### Thread: Finding length of array?

1. #### Finding length of array?

I am writing a strcpy function, but I want to determine if string1 is big enough to hold string2? right now it's just s(char *str1, char *str2) and loops filling up str1.. I will also have something like strcpyn.
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You can use the strlen() function in <cstring> to find the length of string1:

strlen(string1)

Or, you can step through str1 using array notation(e.g. str1[0], str1[1], etc.) and count the characters, until you hit a \0 which is tacked onto the end of every c-string.
Last edited by 7stud; August 3rd, 2003 at 09:39 PM.
3. No, what if the array is int? or it's full of garbage data, but I guess you CAN't because you WILL always know the array size, since it can't be dynamic.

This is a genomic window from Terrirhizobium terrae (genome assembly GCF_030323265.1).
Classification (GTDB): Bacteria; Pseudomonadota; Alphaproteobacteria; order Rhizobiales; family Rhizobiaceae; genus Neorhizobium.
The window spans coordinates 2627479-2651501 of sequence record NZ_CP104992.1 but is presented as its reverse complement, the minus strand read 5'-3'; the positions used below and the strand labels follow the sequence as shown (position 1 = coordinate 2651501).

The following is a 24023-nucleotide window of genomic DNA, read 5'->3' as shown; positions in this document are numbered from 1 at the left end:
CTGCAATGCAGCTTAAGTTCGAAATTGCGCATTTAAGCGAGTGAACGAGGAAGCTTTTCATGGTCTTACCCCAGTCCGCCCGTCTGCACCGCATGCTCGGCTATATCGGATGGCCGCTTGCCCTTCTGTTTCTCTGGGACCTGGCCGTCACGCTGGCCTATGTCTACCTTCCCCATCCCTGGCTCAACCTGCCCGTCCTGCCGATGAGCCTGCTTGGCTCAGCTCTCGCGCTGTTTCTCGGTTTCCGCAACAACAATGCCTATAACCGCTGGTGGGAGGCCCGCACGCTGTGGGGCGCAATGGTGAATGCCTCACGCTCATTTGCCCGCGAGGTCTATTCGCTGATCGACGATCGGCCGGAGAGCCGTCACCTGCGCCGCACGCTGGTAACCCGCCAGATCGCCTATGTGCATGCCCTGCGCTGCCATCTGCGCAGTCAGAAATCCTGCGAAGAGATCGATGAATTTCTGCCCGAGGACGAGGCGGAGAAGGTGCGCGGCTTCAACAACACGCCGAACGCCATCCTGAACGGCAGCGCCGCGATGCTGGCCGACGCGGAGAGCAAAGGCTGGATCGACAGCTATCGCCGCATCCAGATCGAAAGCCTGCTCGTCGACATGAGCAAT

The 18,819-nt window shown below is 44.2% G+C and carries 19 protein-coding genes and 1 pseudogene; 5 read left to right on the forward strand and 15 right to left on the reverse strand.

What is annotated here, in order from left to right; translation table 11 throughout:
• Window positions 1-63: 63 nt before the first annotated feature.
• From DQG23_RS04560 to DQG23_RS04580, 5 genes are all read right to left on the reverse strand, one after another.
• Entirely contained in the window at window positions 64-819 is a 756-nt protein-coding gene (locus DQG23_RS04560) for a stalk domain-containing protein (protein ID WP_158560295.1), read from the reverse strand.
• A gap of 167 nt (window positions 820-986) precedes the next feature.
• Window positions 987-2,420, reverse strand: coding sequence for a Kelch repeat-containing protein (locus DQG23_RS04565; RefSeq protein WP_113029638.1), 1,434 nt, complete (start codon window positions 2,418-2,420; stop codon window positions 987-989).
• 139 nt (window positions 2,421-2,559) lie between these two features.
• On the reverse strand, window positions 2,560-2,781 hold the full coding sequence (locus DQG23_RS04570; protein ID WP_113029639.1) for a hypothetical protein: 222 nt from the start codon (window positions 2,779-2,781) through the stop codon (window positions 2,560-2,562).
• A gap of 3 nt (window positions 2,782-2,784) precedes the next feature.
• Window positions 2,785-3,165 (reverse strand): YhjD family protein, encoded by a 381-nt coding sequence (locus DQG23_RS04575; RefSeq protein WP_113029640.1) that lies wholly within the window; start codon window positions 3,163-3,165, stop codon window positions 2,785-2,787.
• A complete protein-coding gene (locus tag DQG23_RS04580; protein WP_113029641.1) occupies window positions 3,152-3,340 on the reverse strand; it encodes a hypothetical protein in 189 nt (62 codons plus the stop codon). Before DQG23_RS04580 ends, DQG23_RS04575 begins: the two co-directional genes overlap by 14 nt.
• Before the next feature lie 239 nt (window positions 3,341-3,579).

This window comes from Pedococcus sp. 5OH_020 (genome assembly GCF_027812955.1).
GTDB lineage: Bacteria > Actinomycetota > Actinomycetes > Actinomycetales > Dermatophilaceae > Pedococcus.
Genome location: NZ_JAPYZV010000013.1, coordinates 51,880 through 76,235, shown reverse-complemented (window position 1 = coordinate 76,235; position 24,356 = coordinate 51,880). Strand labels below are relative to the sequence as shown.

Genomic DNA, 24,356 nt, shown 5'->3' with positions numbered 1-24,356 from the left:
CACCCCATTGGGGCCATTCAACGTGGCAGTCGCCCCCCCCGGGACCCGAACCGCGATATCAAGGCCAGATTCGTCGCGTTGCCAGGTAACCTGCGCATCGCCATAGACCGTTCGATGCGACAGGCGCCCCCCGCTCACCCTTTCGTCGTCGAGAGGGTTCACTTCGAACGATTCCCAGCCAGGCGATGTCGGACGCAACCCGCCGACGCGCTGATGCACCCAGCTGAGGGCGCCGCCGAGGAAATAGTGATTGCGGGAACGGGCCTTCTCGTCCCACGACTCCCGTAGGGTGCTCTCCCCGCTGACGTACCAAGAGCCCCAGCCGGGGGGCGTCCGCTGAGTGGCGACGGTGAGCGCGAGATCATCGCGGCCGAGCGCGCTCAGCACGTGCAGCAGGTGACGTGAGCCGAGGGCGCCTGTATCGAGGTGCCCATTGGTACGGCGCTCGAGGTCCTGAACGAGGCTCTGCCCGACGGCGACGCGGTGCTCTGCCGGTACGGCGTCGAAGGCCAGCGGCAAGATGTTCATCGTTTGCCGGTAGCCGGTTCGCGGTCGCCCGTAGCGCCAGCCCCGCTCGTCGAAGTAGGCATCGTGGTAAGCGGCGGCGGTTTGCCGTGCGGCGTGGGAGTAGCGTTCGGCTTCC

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int values[20];

int values_length=sizeof(values)/sizeof(values[0]);

sizeof(values) gets the total number of bytes occupied by the array, and sizeof(values[0]) gets the number of bytes occupied by the first element(which is the same as every other element).

I hadn't thought of the case where a char array hasn't been initialized and is full of garbage values. The above solution will work for any array type--whether it has garbage values or not.
Last edited by 7stud; August 3rd, 2003 at 11:36 PM.
5. I don't think sizeof works for dynamicly created arrays, ie:
Code:
```int *x;
x=new int[100];```
What you would usually do is store the size as a seperate value.

If you know the array will be fairly small, you can store it as a pascal string.

A pascal string has it's first array element an unsigned byte representing the length of the string. ie:
Code:
```char *x;
x=new char[3];
x[0]=2;
x[1]='h';
x[2]='i';```
Of course, the best way to solve the problem is just to always remember to initialize all your strings with a null (0) character as the first byte.